The Sorry Error, whoops, Surrey Mirror reported yesterday that….
Signalling problems causing delays of up 30 minutes for Redhill commuters
COMMUTERS are facing delays of up to 30 minutes this morning due to signalling problems around Redhill railway station.
Southern Rail tweeted to say: “Signalling problems in the Redhill area are creating delays of up to 30 mins, with short notice cancellations & alterations”.
And a statement on the company’s website says that vandalism over the weekend has disabled thirty of its carriages, which has added to the cancellations.
I was trying to get to Kew Bridge via Clapham Junction on Monday morning, and was caught up in the above delays. If I hadn’t been trying to get somewhere, the half hour spent on Redhill station would have been most interesting.
First, the First Great Western DMU from Reading (through Reigate) came in. Instead of the driver immediately walking from one end of the train to the other to reverse direction down to Gatwick, he took the train into the headshunt at the north of the station. A platform announcement said that the next train to Gatwick would be in about 15 minutes time.
Next a Southern EMU came down from London, bound for Reigate (the end of electrification, just two miles from Redhill.) Instead of stopping at platform 3 and taking the double junction onto the Reigate branch, the train crossed over onto the up line just north of the station, and did a little wrong-road running to enter platform 2. Obviously, the signal failure had taken out platform 3. After a few minutes, it left for Reigate.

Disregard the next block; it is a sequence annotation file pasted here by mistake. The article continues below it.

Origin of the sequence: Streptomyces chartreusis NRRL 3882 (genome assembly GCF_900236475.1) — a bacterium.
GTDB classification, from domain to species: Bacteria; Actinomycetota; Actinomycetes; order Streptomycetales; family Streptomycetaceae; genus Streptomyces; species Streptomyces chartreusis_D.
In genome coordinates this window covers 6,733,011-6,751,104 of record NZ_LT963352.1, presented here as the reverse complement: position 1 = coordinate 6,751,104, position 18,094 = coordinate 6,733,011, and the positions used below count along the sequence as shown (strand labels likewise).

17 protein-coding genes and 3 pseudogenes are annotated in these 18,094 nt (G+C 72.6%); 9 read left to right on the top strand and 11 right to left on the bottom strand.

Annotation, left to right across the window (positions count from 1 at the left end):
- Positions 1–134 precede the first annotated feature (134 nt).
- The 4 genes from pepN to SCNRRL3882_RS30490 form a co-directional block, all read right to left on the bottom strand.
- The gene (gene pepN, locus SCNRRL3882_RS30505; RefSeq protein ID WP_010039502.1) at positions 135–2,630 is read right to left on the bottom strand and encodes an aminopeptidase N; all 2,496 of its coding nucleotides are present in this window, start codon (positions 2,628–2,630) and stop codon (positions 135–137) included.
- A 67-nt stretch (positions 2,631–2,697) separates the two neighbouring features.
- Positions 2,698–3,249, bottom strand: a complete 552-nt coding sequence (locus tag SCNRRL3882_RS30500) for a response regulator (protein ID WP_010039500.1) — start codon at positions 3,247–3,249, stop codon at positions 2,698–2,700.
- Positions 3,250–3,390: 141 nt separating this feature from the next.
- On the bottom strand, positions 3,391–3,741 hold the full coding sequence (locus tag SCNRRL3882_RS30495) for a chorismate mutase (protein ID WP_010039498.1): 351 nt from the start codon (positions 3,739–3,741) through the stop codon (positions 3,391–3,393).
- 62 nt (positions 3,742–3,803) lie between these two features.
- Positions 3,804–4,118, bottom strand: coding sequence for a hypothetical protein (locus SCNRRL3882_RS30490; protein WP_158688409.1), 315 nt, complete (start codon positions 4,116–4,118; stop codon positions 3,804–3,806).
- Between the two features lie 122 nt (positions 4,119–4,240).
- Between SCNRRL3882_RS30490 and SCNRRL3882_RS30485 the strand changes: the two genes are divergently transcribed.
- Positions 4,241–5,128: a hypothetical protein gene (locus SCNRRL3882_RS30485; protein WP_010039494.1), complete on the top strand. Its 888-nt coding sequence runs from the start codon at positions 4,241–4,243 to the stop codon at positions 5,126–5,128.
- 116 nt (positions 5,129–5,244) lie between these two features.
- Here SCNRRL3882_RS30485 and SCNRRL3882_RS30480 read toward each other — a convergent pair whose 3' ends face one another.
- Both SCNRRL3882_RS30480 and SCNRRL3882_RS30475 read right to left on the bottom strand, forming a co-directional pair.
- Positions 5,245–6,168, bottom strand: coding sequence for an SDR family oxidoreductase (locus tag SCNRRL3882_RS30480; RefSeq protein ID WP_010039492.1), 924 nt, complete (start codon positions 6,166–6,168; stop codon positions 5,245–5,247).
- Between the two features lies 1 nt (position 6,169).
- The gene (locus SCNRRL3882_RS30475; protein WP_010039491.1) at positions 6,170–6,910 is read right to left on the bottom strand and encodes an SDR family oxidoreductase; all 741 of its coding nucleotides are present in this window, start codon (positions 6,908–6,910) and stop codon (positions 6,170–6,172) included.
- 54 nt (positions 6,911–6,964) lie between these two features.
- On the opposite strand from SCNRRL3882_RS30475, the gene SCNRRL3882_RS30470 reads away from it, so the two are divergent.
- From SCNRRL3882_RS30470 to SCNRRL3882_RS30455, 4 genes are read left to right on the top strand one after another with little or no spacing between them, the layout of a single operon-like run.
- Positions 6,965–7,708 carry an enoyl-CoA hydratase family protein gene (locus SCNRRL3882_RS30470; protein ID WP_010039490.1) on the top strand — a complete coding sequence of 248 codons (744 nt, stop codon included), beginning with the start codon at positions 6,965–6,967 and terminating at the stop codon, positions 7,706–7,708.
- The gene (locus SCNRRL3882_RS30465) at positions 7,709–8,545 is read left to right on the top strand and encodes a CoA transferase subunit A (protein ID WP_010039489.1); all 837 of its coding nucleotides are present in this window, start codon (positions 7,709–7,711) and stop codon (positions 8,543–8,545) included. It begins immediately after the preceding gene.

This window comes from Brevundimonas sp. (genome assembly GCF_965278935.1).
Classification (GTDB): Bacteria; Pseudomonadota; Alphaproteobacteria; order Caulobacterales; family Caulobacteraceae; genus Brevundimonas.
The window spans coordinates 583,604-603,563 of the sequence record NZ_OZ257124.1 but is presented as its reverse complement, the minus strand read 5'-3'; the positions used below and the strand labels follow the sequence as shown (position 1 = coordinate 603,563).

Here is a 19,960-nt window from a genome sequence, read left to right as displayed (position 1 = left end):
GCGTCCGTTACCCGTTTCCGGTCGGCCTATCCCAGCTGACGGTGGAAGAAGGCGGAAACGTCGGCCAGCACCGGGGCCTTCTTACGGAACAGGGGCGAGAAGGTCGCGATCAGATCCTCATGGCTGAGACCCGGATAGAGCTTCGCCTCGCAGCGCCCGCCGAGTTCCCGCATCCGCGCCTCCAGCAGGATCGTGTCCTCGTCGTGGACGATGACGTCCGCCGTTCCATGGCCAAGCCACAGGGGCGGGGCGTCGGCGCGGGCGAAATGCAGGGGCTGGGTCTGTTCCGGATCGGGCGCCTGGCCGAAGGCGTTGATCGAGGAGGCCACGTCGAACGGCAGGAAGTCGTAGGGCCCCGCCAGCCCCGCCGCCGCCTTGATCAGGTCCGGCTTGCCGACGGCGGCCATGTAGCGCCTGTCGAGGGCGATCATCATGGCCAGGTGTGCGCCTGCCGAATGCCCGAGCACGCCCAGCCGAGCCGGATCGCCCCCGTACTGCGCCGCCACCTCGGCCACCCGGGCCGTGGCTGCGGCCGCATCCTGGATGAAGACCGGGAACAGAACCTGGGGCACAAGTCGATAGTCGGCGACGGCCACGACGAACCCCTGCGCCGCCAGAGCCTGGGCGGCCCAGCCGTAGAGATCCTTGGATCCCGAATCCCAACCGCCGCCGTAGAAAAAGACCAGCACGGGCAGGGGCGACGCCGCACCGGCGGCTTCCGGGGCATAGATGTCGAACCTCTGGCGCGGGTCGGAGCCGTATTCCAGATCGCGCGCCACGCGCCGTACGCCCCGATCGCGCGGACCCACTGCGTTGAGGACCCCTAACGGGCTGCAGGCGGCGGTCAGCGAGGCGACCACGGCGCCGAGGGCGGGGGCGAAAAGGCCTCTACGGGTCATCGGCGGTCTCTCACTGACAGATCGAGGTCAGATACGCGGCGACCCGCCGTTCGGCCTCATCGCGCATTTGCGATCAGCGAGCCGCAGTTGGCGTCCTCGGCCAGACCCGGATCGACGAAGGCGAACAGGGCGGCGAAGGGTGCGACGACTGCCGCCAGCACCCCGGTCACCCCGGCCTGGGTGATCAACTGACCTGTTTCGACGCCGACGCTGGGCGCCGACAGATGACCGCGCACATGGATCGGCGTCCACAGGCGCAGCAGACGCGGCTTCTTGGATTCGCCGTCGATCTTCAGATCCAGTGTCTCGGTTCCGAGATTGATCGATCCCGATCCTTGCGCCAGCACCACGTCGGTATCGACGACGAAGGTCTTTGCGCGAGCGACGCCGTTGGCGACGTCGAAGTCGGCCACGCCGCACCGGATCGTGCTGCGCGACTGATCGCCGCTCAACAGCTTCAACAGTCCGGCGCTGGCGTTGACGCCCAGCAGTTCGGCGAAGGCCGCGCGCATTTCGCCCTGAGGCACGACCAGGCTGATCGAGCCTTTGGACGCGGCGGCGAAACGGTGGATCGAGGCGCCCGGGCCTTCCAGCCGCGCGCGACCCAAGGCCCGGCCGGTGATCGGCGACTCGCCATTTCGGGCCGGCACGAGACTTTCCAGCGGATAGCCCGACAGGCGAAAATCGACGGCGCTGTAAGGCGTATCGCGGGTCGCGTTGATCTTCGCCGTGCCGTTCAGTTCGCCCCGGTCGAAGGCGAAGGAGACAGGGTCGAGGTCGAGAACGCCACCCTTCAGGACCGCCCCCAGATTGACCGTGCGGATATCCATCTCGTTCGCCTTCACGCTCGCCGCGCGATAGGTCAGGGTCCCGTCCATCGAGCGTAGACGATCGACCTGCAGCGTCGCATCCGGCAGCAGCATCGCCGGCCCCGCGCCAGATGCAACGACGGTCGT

Another EMU came up from the south and Horsham, headed for East Croydon and on to London Bridge. It stopped in platform 1. I was hoping for the advertised Victoria train, but the announcer suggested changing at East Croydon, so I joined this train.
No doubt, after I had left, the DMU would have pulled back into platform 1 or 2 and headed south for Gatwick.
And all this gave an idea for operating a model station. How about ‘modelling’ a signal failure? Like Redhill yesterday, assume one running line and platform is non-operational, so you have to keep the timetable moving, as much as possible, on the available track with some careful planning of moves and a little wrong-road running. This would work better with the American operating techniques, with a dispatcher, than with our usually timetable based operations, but I’m sure it could work.
If a signal failure isn’t obvious enough at an exhibition, perhaps a broken down train or a minor derailment could provide a more obvious reason for the games on the other line?
As for my day, I got to East Croydon and then changed trains to get to Clapham and on to Kew. Once on a train, there were a number of seats marked off by black and yellow tape. No doubt more, if less serious, vandalism. Fortunately, coming home was easy, if crowded, with everything absolutely on time.